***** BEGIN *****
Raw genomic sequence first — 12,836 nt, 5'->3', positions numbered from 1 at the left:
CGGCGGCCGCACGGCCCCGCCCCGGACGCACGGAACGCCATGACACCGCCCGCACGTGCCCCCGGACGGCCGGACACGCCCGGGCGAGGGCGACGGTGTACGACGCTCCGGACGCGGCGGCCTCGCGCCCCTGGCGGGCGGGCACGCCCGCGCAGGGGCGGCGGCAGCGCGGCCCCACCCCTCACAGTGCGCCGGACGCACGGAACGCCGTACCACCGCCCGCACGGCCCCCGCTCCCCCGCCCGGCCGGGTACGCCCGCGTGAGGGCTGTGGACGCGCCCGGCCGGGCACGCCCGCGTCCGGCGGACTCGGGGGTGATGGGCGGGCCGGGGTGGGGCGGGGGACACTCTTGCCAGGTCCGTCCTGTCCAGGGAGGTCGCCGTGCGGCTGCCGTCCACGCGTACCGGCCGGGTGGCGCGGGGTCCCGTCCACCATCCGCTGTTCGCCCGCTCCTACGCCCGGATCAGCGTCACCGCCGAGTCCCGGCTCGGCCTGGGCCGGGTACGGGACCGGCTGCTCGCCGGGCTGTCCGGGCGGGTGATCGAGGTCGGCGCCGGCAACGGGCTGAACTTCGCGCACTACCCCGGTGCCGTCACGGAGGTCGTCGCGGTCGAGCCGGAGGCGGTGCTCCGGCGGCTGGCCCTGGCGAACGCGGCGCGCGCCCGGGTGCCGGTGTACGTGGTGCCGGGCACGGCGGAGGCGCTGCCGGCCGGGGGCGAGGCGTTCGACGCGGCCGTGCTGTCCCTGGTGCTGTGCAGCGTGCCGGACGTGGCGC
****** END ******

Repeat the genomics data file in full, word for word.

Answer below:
Raw genomic sequence first — 12,836 nt, 5'->3', positions numbered from 1 at the left:
CGGCGGCCGCACGGCCCCGCCCCGGACGCACGGAACGCCATGACACCGCCCGCACGTGCCCCCGGACGGCCGGACACGCCCGGGCGAGGGCGACGGTGTACGACGCTCCGGACGCGGCGGCCTCGCGCCCCTGGCGGGCGGGCACGCCCGCGCAGGGGCGGCGGCAGCGCGGCCCCACCCCTCACAGTGCGCCGGACGCACGGAACGCCGTACCACCGCCCGCACGGCCCCCGCTCCCCCGCCCGGCCGGGTACGCCCGCGTGAGGGCTGTGGACGCGCCCGGCCGGGCACGCCCGCGTCCGGCGGACTCGGGGGTGATGGGCGGGCCGGGGTGGGGCGGGGGACACTCTTGCCAGGTCCGTCCTGTCCAGGGAGGTCGCCGTGCGGCTGCCGTCCACGCGTACCGGCCGGGTGGCGCGGGGTCCCGTCCACCATCCGCTGTTCGCCCGCTCCTACGCCCGGATCAGCGTCACCGCCGAGTCCCGGCTCGGCCTGGGCCGGGTACGGGACCGGCTGCTCGCCGGGCTGTCCGGGCGGGTGATCGAGGTCGGCGCCGGCAACGGGCTGAACTTCGCGCACTACCCCGGTGCCGTCACGGAGGTCGTCGCGGTCGAGCCGGAGGCGGTGCTCCGGCGGCTGGCCCTGGCGAACGCGGCGCGCGCCCGGGTGCCGGTGTACGTGGTGCCGGGCACGGCGGAGGCGCTGCCGGCCGGGGGCGAGGCGTTCGACGCGGCCGTGCTGTCCCTGGTGCTGTGCAGCGTGCCGGACGTGGCGC